VPN practical tips
This Howto gives practical examples regarding using VPN and making connections to remote servers and workstations.
Please refer to seperate Howtos for configuration of the VPN client on Windows 2000, XP and other workstations
For basic troubleshooting refer to entries made in the log file /var/log/messages at the time the VPN connection was being established
For advanced troubleshooting techniques see http://pptpclient.sourceforge.net/howto-diagnosis.phtml
VPN uses TCP port 1723 and protocol 47 (GRE).
In server & gateway mode your modem should be configured in bridged mode and automatically forwards all traffic to the server.
In server only mode, your router must be configured to forward TCP port 1723 to your server and must provide full support for protocol 47. Note that protocol 47 (GRE) is not a port and therefore you cannot forward it. Not all routers support this protocol so VPN is not always possible in this network arrangement. In order to make pptp type VPN connections in this network arrangement, the router specification must clearly say that it can handle passthrough pptp VPN connections. Note that the routers at both the remote and local ends of the VPN pptp connection must be able to handle pptp VPN passthrough for this scenario to work correctly. Check your router specifications carefully. Errors in your log files may indicate that one of your routers may have a problem forwarding GRE packets. If you see LCP timeout errors in your log files, there are many possible reasons. The most likely one is that a firewall somewhere between the two ends is blocking/dropping GRE packets. Some routers/gateways automatically forward GRE when required, by watching the negotiation on TCP port 1723.
In any point to point VPN connection, there will be numerous pieces of equipment that the signal passes through eg corporate firewalls, additional routers/firewalls, software firewalls/filters etc. All these steps in the chain must support protocol 47, if any piece of equipment in the chain does not support that protocol then the VPN connection will be unsuccessful. Sometimes these matters are out of the end users control, especially in corporate situations, or home user situations where low end broadband connections are used and ISP's limit functionality.
If you have a modem and a router between your SME server and the Internet, keep in mind that you need to open TCP port 1723 on both devices, and they must both support the protocol 47 (GRE).
You cannot establish a VPN passthrough connection through an SME server to a local machine due to problems with the sme server supporting the passthrough of protocol 47 (GRE).
VPN connections to workstations will run very slowly. It is not advisable to run programs across VPN connections, even with fast broadband Internet speeds. This applies to scenarios where a VPN connection is established to a sme server, and then a connection is made to a workstation on the remote network.
Check that the VPN user(s) in server-manager User panel are allowed VPN access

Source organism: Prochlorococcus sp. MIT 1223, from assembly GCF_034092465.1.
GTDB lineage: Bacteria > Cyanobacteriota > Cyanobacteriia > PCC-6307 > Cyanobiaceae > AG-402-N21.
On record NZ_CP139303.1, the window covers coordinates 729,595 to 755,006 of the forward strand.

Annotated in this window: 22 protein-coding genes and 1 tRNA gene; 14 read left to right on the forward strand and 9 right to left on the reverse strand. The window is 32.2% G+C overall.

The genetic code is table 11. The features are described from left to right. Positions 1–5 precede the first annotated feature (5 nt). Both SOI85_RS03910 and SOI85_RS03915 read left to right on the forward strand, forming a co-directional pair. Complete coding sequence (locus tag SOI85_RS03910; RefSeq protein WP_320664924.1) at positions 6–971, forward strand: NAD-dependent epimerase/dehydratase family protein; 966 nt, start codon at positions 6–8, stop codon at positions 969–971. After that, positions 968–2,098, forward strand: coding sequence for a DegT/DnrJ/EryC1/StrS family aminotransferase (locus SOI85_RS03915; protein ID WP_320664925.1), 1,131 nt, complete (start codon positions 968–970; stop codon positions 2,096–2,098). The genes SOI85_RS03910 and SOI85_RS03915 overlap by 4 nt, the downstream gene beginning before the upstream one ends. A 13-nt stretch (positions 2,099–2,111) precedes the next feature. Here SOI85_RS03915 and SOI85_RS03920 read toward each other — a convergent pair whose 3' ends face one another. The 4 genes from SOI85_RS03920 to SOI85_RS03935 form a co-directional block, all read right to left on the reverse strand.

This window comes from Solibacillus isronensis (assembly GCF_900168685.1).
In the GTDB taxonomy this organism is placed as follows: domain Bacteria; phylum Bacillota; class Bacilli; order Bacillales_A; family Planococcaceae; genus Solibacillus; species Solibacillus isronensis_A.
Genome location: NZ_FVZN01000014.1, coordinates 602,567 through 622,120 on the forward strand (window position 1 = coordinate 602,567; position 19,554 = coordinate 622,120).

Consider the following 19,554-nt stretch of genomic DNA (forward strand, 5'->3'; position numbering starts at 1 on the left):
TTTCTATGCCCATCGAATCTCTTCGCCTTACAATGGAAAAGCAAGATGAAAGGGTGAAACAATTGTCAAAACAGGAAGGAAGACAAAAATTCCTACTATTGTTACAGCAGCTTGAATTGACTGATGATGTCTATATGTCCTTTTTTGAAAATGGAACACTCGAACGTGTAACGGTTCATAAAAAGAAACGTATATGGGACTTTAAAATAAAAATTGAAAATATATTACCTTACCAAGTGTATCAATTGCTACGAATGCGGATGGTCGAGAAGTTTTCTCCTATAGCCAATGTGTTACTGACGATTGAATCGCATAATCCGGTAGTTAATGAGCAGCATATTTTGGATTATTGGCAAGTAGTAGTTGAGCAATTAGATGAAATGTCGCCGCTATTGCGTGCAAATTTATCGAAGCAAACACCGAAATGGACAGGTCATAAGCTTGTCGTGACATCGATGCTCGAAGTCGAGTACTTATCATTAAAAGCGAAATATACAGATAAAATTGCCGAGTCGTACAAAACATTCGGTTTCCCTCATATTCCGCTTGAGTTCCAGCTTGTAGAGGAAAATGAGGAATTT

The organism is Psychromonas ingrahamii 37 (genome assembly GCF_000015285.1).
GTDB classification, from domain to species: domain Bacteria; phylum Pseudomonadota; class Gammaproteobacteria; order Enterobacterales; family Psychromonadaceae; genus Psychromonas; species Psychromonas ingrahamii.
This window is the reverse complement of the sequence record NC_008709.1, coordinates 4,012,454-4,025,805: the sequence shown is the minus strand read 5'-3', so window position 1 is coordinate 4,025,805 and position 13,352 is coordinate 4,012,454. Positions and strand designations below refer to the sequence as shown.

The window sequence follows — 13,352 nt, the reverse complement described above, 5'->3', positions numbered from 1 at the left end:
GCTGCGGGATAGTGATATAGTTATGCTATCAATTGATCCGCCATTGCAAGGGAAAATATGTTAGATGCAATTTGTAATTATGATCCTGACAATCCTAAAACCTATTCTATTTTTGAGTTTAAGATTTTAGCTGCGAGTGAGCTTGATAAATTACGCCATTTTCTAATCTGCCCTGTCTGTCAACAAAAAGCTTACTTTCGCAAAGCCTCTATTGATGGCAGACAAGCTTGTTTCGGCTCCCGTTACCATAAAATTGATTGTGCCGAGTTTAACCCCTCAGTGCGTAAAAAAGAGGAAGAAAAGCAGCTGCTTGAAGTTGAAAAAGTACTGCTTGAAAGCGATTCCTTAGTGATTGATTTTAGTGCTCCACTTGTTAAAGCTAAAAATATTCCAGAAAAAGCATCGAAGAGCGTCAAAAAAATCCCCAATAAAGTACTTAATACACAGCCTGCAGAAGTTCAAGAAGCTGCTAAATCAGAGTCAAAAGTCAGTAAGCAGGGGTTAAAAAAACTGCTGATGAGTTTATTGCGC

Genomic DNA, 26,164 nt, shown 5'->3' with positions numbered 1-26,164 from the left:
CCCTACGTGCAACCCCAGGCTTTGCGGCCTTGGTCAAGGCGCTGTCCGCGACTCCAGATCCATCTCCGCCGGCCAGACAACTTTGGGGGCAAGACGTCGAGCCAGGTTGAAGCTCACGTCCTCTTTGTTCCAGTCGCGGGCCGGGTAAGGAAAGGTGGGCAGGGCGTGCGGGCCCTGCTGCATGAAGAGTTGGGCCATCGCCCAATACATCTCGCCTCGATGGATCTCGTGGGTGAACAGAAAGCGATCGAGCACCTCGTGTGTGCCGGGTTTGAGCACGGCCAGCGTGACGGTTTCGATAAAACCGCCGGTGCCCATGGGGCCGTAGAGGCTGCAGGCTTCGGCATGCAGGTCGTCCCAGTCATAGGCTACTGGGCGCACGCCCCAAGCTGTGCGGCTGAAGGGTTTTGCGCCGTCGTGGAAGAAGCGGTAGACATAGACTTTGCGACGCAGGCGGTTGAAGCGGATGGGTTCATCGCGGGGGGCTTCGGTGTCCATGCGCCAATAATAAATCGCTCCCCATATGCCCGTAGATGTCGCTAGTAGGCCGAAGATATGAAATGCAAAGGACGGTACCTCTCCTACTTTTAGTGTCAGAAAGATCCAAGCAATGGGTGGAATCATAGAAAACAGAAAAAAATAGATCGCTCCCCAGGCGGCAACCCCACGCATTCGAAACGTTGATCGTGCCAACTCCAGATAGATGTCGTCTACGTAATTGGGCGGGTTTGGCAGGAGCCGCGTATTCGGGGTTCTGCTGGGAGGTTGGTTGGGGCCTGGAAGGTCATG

Check that the "Number of pptp clients" in the "Remote access" panel in server manager, is set to more than zero
Check that the connection is set to "Negotiate multi-link connections" in the Windows VPN client setup
Check that the VPN connection/service is allowed access through a personal firewall on Windows workstations
Please read the sections of the SME server manual that relate to VPN
For further information please also search the forums and bugzilla for numerous reports of localised and other issues using VPN
Workaround for Appletalk issue
Try this workaround to resolve issues with Kernel Panic errors, Appletalk and VPN disconnection problems
config setprop atalk status disabled signal-event reboot
Refer to these bugs
Mapping Ip addresses
to map a user to a fixed ip address do
db accounts setprop username PPTPIP xxx.xxx.xxx.xxx signal-event remoteaccess-update
where xxx.xxx.xxx.xxx is a local ip
Establishing connections & drive mapping
After establishing a VPN connection with the sme server, users then need to connect to shares
to map a ibay do
net use N: \\serverIP\ibayname
net use N: \\servername\ibayname
to see all server shares do
to connect to a workstation C: or D: drive (that has been shared in Windows) do
net use W: \\workstationIP\c
IPSec network to network VPN
For establishing a permanent VPN connection between networks see http://wiki.contribs.org/Ipsec
OpenVPN is an alternative way to provide remote access to users from home or on the road, and completely replaces the PPTP VPN which is a part of the standard SME distribution. This method may suit users who experience connection reliability issues using the standard PPTP VPN.
Also see: http://www.openvpn.net
Remote Desktop Protocol (RDP)
A good alternative to access workstations behind a SME server on a remote network, is Remote Desktop Protocol (RDP). It uses encrypted connections, is fast and flexible.
In use, forward a chosen port (say 2345), either in the port forwarding server manager panel (sme in server gateway mode) or in your router (sme in server only mode), to port 3389 on a workstation, which will allow direct RDP access to that workstation using a URL like http://yourdomain:2345
This generic technical troubleshooting diagnostic guide, http://pptpclient.sourceforge.net/howto-diagnosis.phtml while not sme specific, will assist to diagnose connection problems related to VPN pptp with SME server.